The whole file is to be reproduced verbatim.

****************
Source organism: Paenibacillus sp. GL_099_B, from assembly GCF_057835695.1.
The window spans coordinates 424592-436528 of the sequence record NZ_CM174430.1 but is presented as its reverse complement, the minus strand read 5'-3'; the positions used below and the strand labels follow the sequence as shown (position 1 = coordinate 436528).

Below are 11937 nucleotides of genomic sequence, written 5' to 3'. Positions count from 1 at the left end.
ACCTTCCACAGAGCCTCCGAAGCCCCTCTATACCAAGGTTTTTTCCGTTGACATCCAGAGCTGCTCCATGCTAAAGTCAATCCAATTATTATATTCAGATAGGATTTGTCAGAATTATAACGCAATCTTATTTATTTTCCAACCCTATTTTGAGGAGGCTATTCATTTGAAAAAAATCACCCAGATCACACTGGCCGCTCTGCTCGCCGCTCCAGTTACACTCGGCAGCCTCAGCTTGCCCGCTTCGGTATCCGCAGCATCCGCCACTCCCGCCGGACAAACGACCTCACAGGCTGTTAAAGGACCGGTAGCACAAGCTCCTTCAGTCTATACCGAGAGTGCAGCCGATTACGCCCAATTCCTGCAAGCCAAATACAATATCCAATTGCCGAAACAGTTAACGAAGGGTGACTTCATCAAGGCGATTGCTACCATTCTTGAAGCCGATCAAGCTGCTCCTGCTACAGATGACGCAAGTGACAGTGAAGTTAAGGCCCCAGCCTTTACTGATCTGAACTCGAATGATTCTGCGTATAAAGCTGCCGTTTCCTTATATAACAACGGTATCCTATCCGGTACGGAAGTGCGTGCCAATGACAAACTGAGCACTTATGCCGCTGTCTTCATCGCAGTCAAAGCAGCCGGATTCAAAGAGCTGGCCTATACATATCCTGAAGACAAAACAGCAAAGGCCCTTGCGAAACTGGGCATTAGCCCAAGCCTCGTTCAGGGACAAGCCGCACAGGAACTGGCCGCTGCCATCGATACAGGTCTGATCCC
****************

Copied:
Source organism: Paenibacillus sp. GL_099_B, from assembly GCF_057835695.1.
The window spans coordinates 424592-436528 of the sequence record NZ_CM174430.1 but is presented as its reverse complement, the minus strand read 5'-3'; the positions used below and the strand labels follow the sequence as shown (position 1 = coordinate 436528).

Below are 11937 nucleotides of genomic sequence, written 5' to 3'. Positions count from 1 at the left end.
ACCTTCCACAGAGCCTCCGAAGCCCCTCTATACCAAGGTTTTTTCCGTTGACATCCAGAGCTGCTCCATGCTAAAGTCAATCCAATTATTATATTCAGATAGGATTTGTCAGAATTATAACGCAATCTTATTTATTTTCCAACCCTATTTTGAGGAGGCTATTCATTTGAAAAAAATCACCCAGATCACACTGGCCGCTCTGCTCGCCGCTCCAGTTACACTCGGCAGCCTCAGCTTGCCCGCTTCGGTATCCGCAGCATCCGCCACTCCCGCCGGACAAACGACCTCACAGGCTGTTAAAGGACCGGTAGCACAAGCTCCTTCAGTCTATACCGAGAGTGCAGCCGATTACGCCCAATTCCTGCAAGCCAAATACAATATCCAATTGCCGAAACAGTTAACGAAGGGTGACTTCATCAAGGCGATTGCTACCATTCTTGAAGCCGATCAAGCTGCTCCTGCTACAGATGACGCAAGTGACAGTGAAGTTAAGGCCCCAGCCTTTACTGATCTGAACTCGAATGATTCTGCGTATAAAGCTGCCGTTTCCTTATATAACAACGGTATCCTATCCGGTACGGAAGTGCGTGCCAATGACAAACTGAGCACTTATGCCGCTGTCTTCATCGCAGTCAAAGCAGCCGGATTCAAAGAGCTGGCCTATACATATCCTGAAGACAAAACAGCAAAGGCCCTTGCGAAACTGGGCATTAGCCCAAGCCTCGTTCAGGGACAAGCCGCACAGGAACTGGCCGCTGCCATCGATACAGGTCTGATCCC